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ZFIN ID: ZDB-PUB-170124-10
Transcriptomic Signatures for Ovulation in Vertebrates
Liu, D., Brewer, M.S., Chen, S., Hong, W., Zhu, Y.
Date: 2017
Source: General and comparative endocrinology 247: 74-86 (Journal)
Registered Authors: Liu, Dongteng, Zhu, Yong
Keywords: Pgr, TALENs, knockout, ovulation, transcriptomics, zebrafish
MeSH Terms:
  • Animals
  • Down-Regulation/genetics
  • Female
  • Gene Expression Profiling*
  • Gene Knockout Techniques
  • Humans
  • Mice
  • Ovulation/genetics*
  • Real-Time Polymerase Chain Reaction
  • Receptors, Progesterone/metabolism
  • Reproducibility of Results
  • Sequence Analysis, RNA
  • Transcriptome/genetics*
  • Up-Regulation/genetics
  • Zebrafish/genetics*
  • Zebrafish/physiology*
PubMed: 28111234 Full text @ Gen. Comp. Endocrinol.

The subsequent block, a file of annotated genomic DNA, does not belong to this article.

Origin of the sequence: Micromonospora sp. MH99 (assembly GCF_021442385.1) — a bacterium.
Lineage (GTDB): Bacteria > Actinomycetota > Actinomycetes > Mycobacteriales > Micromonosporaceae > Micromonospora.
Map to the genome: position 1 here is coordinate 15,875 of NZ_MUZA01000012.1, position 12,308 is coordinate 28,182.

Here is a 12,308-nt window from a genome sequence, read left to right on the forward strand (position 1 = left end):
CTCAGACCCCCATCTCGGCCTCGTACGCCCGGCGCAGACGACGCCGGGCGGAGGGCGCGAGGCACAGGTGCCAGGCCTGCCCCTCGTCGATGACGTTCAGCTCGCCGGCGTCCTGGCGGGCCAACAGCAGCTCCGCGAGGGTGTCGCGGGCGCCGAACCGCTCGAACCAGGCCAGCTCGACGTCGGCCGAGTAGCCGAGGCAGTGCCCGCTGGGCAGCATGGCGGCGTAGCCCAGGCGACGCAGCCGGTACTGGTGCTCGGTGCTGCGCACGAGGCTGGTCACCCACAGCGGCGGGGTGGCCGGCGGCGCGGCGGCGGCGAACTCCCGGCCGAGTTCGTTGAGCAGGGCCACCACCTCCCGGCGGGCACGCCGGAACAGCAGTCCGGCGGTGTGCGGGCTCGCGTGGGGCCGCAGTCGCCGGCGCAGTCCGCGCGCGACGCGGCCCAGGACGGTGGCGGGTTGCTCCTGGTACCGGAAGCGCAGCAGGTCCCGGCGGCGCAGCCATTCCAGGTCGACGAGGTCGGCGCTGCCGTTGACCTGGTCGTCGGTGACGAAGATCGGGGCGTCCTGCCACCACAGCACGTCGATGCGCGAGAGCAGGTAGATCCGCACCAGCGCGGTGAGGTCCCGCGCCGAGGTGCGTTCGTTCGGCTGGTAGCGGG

The central roles of luteinizing hormone (LH), progestin and their receptors for initiating ovulation have been well established. However, signaling pathways and downstream targets such as proteases that are essential for the rupture of follicular cells are still unclear. Recently, we found anovulation in nuclear progestin receptor (Pgr) knockout (Pgr-KO) zebrafish, which offers a new model for examining genes and pathways that are important for ovulation and fertility. In this study, we examined expression of all transcripts using RNA-Seq in preovulatory follicular cells collected following the final oocyte maturation, but prior to ovulation, from wild-type (WT) or Pgr-KO fish. Differential expression analysis revealed 3,567 genes significantly differentially expressed between WT and Pgr-KO fish (fold changeā©¾2, p<0.05). Among those, 1,543 gene transcripts were significantly more expressed, while 2,024 genes were significantly less expressed, in WT than those in Pgr-KO. We then retrieved and compared transcriptional data from online databases and further identified 661 conserved genes in fish, mice, and humans that showed similar levels of high (283 genes) or low (387) expression in animals that were ovulating compared to those with no ovulation. For the first time, ovulatory genes and their involved biological processes and pathways were also visualized using Enrichment Map and Cytoscape. Intriguingly, enrichment analysis indicated that the genes with higher expression were involved in multiple ovulatory pathways and processes such as inflammatory response, angiogenesis, cytokine production, cell migration, chemotaxis, MAPK, focal adhesion, and cytoskeleton reorganization. In contrast, the genes with lower expression were mainly involved in DNA replication, DNA repair, DNA methylation, RNA processing, telomere maintenance, spindle assembling, nuclear acid transport, catabolic processes, and nuclear and cell division. Our results indicate that a large set of genes (>3,000) is differentially regulated in the follicular cells in zebrafish prior to ovulation, terminating programs such as growth and proliferation, and beginning processes including the inflammatory response and apoptosis. Further studies are required to establish relationships among these genes and an ovulatory circuit in the zebrafish model.